Facebook claims they have more than 800 million active users. In January internet users eclipsed the 2 billion mark according to the International Telecommunications Union. With around 2.1 billion current internet users this means that nearly 4 out of 10 are on Facebook. Facebook seems to have a death grip on the social networking scene and even the internet as a whole. This digital monopoly is basically caused by everyone being on the social network and everyone wants to be networked with each other so they’re on Facebook. But even so, the lifespan of a social network can be tricky to determine. More than a few social networking sites have seen their prime come and go with the social networking juggernaut that is Facebook.
MySpace is one of those dying/transforming social networks that at one point had more members using it than Facebook. It was even sold to News Corp. in 2005 for $580 million. After losing traffic from sites like Facebook and Twitter, MySpace switched gears and tried to find a niche with their indie bands and filmmaker members. MySpace is now in the process of being rebranded by Justin Timberlake who bought the site from News Corp for a “whopping” $35 million.
Many social networking sites that pop up today or even ones that have been around but lost users because of Facebook are turning their attention towards a specific niche. Another example of a Facebook defeated SNS is Friendster. Friendster was one of the first SNS around, forming in 2002. After MySpace and Facebook killed the site, Friendster was forced to change their format to a social gaming site. It was announced back in May 2011 that they would be deleting all user data by the end of the month. On a Friendster help forum for exporting friends Friendster had said:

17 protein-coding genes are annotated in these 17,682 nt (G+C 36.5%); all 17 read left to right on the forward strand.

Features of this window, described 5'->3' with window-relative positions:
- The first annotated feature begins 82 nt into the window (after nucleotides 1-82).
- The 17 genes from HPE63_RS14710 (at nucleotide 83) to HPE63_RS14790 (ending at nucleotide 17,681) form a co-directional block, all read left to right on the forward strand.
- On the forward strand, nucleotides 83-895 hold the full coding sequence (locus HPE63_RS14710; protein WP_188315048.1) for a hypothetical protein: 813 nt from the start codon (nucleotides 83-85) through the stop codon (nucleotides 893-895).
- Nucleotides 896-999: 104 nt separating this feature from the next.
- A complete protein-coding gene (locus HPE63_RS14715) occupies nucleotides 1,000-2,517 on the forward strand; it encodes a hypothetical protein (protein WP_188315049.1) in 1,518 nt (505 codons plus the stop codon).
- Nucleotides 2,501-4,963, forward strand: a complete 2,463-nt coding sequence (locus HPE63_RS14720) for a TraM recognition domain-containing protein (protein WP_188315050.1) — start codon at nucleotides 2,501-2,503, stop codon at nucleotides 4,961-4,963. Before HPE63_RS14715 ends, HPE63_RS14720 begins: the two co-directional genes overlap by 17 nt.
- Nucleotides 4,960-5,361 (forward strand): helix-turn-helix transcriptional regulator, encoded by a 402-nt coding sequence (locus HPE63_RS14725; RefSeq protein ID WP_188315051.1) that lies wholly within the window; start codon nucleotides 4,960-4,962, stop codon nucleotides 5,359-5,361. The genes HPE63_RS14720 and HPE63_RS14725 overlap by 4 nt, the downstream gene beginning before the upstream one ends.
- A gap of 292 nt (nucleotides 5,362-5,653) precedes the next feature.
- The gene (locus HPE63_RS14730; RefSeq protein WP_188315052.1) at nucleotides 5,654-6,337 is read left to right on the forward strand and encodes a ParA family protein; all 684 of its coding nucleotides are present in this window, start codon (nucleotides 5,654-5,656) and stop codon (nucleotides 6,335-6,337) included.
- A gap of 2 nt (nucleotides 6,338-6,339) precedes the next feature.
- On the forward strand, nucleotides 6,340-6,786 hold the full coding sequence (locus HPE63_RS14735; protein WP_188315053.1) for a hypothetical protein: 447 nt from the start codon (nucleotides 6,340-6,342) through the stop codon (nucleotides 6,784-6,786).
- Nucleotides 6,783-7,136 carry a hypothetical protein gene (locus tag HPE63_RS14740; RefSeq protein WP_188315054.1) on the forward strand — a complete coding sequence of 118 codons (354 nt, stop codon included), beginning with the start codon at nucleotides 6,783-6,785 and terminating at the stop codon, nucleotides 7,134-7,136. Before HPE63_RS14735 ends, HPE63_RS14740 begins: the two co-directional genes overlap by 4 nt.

2. What will happen to the current version of Friendster and my Friendster account?
We are introducing a new and improved Friendster in the coming weeks that will be focused on entertainment and fun. There will be new features that will leverage on your online activities and will enable you to connect with friends or engage new friends with similar interests.
So with everyone joining Facebook and leaving the other sites in the dust is there any way a smaller social network can fight back? I say yes, there are things wrong with Facebook. One thing I find annoying about Facebook are the businesses and people that are trying to get you to their website to make money. It’s also not the best site for everything; it just has the most people networked into it. Sites that have seen an increase in users recently have found niches in the SNS sphere. For example, Tumblr is a blogging site that has seen membership rise. LinkedIn takes a professional approach to social networking. Also growing is the website StumbleUpon, a site that chooses a random website based on one’s interests sort of like Pandora does with music. Ignite Social Media posted a very interesting infographic about declining and blossoming social network sites.
All of these “niche-type” SNS are competing against Facebook (and each other) for a piece of the new media pie. There are many alternative sites that Facebook has to deal with to remain as the sole, dominant social network site. But Facebook has had a head start and is already monopolizing the market. Some people may not like the idea of a monopoly in any market, but I believe this market (at least in the western world) is suited for this type of dominant website that is kept in check by its users. I’m looking at you Google+.
Tweet of the day: dfarkins
BTW, Van Halen’s new album is going to be called “We need money/We’re pretending we’re still relevant.”